We push on, with paddies to the left, jungle to the right, byroads and backwaters rolling past. When we stop at a family rubber plantation, the farmer shows us how they tap the sap each day before dawn and then feed the collected latex through a mangle, squeezing it into sheets. "It's a good business. Always demand for latex," he says with a grin, surveying his forest of tomorrow's condoms and car tyres.

A road sign announces Chumphon, jumping-off point for Koh Samui and the end of our journey. It has been an easy, 54-kilometre day. Woody packs the bikes into the van and we settle in for one last blast of undiluted, 100 per cent Thai dining - seafood, chef, beach, beer, table, waiter and a menu that includes "criticise with vegetable".

We give the criticised vegetables a break and start with chicken satay. The talk is about how to best describe this trip when we get home. With difficulty, I suggest. After all, it starts like a joke: "A group of cyclists is pedalling down the road - a Korean, a Canadian, an Australian and a dinosaur ..."

Three stops to make on the way

Waghor Aquarium Just south of Prachuap Khiri Khan town is the spectacular but unsung Waghor Aquarium. Its huge displays pulse with electric eels, Siamese tiger fish, turtles and giant gourami, while rays and sharks dance above your head in walk-through tunnels.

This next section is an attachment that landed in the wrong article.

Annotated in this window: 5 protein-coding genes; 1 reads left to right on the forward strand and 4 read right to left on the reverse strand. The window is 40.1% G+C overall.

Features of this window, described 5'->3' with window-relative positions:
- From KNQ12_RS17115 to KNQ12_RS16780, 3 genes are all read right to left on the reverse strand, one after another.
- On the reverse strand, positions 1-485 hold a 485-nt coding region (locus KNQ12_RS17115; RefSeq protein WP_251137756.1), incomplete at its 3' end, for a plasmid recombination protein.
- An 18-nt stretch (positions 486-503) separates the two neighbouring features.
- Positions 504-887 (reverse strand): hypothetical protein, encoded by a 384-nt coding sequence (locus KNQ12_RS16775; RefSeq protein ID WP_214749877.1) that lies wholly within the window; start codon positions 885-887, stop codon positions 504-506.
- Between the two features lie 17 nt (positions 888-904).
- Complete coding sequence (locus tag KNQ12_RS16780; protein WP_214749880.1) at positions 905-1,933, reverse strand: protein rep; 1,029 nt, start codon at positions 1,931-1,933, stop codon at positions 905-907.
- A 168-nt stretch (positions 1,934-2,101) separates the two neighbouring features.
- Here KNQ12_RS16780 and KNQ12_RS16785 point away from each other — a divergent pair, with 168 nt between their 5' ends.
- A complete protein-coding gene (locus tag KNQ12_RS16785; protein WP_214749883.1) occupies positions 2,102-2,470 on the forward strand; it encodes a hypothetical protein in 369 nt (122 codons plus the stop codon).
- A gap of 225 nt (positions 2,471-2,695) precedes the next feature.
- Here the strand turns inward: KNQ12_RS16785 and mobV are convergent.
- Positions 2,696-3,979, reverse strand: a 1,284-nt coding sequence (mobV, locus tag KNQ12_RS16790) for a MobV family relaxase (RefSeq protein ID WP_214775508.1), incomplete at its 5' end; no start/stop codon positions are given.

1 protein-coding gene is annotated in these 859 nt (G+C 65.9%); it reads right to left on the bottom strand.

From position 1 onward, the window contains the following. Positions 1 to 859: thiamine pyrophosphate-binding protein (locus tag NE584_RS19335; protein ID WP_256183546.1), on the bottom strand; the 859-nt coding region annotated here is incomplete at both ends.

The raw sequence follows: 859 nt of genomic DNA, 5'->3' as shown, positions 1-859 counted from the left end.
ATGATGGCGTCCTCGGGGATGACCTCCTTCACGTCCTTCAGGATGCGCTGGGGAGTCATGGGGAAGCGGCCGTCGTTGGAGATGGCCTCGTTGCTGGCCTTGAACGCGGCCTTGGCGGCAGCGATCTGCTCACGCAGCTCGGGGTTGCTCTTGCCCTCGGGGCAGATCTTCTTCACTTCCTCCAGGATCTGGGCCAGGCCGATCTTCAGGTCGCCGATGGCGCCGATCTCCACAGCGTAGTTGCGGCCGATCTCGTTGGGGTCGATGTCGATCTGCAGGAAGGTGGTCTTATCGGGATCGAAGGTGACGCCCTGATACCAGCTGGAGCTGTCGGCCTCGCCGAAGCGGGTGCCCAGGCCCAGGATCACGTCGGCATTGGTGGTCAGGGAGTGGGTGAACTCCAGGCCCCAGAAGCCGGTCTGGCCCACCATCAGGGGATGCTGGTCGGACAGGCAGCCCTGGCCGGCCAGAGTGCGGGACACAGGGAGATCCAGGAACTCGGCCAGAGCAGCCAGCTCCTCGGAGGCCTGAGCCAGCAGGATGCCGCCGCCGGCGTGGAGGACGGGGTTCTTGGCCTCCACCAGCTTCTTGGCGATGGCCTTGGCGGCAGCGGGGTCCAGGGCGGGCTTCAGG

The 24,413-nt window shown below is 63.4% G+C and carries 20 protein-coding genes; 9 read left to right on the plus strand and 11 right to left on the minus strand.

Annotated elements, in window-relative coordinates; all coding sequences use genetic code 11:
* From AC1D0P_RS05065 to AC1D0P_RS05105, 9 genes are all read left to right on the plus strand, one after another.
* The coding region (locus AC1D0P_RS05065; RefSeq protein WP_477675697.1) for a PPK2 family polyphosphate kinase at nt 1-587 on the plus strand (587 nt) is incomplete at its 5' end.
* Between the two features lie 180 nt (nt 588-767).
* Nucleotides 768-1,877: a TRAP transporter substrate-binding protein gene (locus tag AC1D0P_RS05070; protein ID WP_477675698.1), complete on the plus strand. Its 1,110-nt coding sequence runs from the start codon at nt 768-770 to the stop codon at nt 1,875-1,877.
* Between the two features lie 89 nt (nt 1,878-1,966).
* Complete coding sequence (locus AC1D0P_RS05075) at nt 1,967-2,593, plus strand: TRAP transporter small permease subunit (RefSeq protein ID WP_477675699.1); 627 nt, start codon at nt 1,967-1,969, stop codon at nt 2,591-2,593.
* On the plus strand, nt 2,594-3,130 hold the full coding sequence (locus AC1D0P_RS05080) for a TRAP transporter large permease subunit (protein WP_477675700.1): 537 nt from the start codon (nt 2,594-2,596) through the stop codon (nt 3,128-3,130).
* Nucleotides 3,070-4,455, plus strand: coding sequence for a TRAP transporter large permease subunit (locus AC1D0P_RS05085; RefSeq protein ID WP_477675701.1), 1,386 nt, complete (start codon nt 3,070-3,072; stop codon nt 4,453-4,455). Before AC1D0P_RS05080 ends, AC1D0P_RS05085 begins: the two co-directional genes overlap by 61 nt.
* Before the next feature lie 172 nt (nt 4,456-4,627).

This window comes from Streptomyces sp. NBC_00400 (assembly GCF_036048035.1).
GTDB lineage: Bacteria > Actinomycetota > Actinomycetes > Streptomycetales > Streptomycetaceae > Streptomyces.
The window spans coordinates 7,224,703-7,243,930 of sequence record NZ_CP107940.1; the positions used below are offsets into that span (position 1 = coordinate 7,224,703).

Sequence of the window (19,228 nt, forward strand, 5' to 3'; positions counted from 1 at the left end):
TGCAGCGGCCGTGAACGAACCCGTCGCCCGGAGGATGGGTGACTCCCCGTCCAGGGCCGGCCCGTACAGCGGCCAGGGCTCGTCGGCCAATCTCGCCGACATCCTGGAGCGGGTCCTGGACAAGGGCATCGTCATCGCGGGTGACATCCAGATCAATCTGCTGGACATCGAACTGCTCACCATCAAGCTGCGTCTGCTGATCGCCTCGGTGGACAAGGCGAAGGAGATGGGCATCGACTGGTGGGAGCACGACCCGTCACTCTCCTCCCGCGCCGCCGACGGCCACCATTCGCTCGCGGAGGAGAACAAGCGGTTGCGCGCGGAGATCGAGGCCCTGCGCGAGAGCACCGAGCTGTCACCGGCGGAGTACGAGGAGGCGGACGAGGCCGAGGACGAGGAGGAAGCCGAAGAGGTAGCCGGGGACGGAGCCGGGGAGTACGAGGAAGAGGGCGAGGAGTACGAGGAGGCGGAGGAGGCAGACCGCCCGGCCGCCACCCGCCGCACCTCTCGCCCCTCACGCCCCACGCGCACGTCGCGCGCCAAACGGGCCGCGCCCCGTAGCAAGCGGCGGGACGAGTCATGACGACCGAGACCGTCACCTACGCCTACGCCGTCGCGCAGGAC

Elephant polo, Hua Hin With the King's Cup tournament coming up, Hua Hin is the best place in the world to see elephant polo matches. Now in its 10th year, the tournament has gone jumbo, from a two-day bash to a weeklong extravaganza that features about a dozen teams and 40 players representing 15 countries. The tournament runs from September 5-11.

Don Hoi Lot The time-warp fishing village of Don Hoi Lot in Samut Songkhram, north of Hua Hin, is named for its tiny shellfish specialty. "It's the only place in the world you'll find hoi lot," a local says, as we tuck into this tasty mollusc, which is shaped like a bamboo shoot and is served stir-fried with garlic and basil.

Trip notes

Getting there

Thai Airways, Emirates, Qantas and British Airways fly Sydney-Bangkok direct. 13 31 33,

Touring there

Grasshopper Adventures' five-day Cruising the Coast to Samui ride costs from $US890 ($837) and includes support vehicle, guide, meals, mountain bike, helmet and accommodation. A nine-day itinerary from $US1760 includes all the above plus transfers, two nights in Bangkok, a Historic Bangkok bike tour, two nights in Koh Samui and return flight to Bangkok. In Australia, (03) 9016 3172; Thailand, +66 2 280 0832;

Tour difficulty is moderate. This is a fully supported ride with few hills, travelling mostly on sealed back roads.

More information

The writer was a guest of Grasshopper Adventures.